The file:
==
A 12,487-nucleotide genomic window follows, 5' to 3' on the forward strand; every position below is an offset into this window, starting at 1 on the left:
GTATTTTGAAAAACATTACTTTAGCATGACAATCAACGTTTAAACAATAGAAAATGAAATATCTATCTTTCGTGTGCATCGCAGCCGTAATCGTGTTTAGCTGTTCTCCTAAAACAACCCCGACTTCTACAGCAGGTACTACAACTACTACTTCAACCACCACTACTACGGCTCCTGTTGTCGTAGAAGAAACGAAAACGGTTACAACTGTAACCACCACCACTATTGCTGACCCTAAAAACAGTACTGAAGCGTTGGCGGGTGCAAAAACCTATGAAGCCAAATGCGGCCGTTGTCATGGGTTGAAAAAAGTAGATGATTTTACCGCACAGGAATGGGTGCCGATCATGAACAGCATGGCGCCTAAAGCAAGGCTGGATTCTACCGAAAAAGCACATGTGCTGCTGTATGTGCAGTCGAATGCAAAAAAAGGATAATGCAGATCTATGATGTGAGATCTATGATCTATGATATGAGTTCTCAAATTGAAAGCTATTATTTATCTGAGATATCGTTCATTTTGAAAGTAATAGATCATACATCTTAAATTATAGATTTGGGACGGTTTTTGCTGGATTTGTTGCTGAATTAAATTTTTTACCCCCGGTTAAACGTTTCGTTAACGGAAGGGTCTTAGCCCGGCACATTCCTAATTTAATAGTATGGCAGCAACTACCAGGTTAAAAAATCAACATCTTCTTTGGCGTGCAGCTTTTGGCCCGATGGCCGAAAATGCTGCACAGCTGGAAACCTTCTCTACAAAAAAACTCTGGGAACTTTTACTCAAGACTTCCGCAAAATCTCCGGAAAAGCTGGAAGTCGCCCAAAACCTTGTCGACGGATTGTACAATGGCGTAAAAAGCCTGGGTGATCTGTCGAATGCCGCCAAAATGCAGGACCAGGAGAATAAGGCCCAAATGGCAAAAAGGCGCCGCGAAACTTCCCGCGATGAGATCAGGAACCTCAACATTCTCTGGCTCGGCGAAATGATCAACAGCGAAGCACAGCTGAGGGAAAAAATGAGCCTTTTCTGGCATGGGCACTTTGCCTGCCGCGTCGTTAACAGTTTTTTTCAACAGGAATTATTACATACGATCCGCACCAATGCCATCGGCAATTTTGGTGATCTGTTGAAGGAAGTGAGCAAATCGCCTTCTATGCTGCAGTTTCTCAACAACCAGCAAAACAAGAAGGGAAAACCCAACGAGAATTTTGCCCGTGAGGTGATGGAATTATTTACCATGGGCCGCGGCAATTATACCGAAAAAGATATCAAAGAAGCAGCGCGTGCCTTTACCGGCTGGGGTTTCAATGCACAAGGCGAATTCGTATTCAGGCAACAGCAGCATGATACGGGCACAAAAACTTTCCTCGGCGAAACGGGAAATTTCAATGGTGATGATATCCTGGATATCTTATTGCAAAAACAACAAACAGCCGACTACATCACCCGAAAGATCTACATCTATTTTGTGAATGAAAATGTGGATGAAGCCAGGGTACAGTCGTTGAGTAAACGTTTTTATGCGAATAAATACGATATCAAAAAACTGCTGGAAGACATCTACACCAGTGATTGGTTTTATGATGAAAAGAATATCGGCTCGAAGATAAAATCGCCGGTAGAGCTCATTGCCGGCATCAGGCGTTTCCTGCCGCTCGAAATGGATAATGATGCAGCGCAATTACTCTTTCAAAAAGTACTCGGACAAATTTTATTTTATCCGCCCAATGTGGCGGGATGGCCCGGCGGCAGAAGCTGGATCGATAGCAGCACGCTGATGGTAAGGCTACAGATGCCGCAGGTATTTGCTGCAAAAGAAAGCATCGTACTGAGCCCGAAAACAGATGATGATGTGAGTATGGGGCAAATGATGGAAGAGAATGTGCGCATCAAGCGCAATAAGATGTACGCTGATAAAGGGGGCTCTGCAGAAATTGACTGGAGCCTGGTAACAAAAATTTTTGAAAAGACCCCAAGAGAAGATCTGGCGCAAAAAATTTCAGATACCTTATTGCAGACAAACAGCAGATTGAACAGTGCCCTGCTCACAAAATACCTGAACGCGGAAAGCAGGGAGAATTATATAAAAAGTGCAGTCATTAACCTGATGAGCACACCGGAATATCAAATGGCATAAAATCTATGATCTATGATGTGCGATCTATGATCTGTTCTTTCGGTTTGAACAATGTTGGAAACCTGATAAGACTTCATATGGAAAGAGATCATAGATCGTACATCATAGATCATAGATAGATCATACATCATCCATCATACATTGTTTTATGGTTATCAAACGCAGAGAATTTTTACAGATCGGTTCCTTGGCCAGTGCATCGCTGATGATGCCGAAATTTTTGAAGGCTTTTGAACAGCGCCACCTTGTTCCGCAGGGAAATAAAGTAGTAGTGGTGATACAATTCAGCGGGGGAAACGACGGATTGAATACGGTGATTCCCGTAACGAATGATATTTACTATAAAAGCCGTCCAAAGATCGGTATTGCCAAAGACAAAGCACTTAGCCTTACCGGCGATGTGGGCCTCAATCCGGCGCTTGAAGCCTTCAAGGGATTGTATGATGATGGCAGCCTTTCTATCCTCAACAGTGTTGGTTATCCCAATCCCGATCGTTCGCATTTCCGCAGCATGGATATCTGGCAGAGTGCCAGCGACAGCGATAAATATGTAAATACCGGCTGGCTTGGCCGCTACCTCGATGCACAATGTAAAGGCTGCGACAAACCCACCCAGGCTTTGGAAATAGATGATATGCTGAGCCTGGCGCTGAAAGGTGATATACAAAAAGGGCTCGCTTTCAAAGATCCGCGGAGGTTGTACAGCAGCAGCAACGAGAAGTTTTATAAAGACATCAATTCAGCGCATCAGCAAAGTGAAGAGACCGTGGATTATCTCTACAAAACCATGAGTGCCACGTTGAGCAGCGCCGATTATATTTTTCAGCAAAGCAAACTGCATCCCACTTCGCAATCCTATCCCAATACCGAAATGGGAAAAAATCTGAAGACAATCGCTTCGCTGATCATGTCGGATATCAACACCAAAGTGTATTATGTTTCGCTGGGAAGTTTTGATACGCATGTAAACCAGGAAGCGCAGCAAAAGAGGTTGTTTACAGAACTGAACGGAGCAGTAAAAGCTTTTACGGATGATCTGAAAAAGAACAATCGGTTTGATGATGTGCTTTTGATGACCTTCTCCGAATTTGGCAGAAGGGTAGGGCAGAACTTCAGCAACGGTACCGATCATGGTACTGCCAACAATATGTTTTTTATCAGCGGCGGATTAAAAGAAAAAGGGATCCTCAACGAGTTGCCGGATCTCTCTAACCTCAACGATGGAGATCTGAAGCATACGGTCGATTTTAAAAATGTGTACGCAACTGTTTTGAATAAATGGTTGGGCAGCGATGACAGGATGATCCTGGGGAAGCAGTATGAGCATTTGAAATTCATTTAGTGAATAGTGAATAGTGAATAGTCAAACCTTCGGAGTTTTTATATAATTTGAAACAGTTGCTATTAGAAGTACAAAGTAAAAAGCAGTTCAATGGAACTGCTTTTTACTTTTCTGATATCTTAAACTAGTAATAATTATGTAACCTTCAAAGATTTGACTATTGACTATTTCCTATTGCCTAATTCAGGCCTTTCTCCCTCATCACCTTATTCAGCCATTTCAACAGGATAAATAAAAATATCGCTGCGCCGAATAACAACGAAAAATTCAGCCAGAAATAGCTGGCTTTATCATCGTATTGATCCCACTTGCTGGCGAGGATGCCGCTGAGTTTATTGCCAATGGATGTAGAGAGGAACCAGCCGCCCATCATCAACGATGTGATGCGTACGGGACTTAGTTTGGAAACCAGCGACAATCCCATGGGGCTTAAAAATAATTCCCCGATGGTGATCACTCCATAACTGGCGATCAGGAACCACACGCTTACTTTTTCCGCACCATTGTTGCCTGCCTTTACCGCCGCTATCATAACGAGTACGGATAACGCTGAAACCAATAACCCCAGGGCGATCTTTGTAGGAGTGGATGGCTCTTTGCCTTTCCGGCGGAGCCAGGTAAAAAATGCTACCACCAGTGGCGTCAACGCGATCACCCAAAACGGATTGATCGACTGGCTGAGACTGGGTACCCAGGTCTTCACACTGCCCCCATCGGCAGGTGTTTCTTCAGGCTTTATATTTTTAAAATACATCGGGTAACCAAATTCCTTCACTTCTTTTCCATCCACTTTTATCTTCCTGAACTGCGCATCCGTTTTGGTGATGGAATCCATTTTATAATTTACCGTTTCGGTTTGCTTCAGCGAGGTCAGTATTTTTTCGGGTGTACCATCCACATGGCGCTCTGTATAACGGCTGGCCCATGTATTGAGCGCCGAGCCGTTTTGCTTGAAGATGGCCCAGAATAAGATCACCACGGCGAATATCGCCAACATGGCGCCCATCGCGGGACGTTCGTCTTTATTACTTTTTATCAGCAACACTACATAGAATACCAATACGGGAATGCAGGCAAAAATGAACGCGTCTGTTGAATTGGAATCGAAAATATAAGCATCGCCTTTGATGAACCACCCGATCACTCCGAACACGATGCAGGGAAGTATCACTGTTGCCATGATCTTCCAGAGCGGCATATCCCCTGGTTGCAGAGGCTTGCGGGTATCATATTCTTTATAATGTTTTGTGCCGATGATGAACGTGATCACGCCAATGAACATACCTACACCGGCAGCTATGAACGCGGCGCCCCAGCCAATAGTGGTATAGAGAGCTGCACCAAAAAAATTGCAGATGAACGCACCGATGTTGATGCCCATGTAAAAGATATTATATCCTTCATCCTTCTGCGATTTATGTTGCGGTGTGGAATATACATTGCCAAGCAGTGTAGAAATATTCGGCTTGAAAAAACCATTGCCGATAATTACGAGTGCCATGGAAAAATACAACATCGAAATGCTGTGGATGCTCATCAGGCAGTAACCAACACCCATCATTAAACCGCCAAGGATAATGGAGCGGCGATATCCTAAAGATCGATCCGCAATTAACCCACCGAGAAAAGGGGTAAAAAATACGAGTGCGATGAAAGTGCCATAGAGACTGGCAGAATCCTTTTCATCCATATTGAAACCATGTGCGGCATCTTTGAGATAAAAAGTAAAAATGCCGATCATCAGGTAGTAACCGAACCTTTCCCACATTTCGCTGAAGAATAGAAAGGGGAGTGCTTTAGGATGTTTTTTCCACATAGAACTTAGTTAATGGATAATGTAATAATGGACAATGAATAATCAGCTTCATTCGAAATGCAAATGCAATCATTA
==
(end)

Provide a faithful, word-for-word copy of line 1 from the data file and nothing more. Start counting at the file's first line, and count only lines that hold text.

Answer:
A 12,487-nucleotide genomic window follows, 5' to 3' on the forward strand; every position below is an offset into this window, starting at 1 on the left: